Thailand officials said they have identified 300 objects in satellite images of the Indian Ocean that could be related to the disappearance for Malaysia Airlines Flight 370, according a report from The Associated Press.
The search for the jetliner is nearing the three-week mark as investigators are combing choppy waters in the southern Indian Ocean for remnants of the plane, which was carrying 239 passengers at the time of disappearance.
Thai officials said Thursday they have identified objects that range from 2 to 16 meters long in an area that is about 1,675 miles southwest from Perth, Australia, according to the report.
Malaysia officials announced publicly this week that the images have provided enough evidence that they are confident the Malaysia Air plane crashed into the Indian Ocean.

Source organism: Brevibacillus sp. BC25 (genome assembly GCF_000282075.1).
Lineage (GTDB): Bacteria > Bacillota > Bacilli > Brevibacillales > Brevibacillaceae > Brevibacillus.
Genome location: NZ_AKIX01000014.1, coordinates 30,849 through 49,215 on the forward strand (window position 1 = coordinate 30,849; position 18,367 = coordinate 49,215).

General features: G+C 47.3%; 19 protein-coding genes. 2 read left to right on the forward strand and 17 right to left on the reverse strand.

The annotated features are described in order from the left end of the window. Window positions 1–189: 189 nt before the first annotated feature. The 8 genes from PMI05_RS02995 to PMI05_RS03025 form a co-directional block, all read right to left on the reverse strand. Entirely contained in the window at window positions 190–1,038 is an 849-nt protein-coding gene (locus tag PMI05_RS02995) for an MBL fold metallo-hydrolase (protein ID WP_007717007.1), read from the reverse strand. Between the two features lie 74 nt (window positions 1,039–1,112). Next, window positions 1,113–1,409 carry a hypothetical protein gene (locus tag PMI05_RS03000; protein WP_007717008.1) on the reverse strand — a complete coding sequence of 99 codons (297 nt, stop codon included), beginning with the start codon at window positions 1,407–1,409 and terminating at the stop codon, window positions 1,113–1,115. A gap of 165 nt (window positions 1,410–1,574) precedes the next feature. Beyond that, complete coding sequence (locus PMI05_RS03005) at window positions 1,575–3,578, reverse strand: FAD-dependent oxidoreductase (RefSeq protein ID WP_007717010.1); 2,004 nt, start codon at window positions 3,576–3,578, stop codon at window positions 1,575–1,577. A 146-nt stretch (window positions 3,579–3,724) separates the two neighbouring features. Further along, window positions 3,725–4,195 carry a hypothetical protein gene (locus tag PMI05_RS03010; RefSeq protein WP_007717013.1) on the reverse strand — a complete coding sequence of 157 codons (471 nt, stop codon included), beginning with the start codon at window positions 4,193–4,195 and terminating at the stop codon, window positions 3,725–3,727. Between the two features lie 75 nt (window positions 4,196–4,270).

Searching the waters where the satellite images have been captured has proven difficult, however, and the AP reported Thursday that the hunt for the wreckage was postponed because of bad weather.
The disappearance of Malaysia Air Flight 370 has mystified aviation experts and U.S. lawmakers.
The airplane was last in contact with air traffic controllers about an hour into its flight from Kuala Lumpur to Beijing on March 8.
Officials originally believed the jet may have crashed into the Gulf of Thailand, which it was scheduled to fly over on its way to Beijing.
The search for the plane later turned to the Indian Ocean after the discovery of satellite communications from the engines of the jet, which caused investigators to believe the plane was intentionally turned around and flown in the opposite direction for several hours.
The discovery of the satellite images by multiple nations prompted Malaysian officials to make a public pronouncement that there were no survivors.
The announcement ended any hope for relatives of the missing passengers that their family members had survived.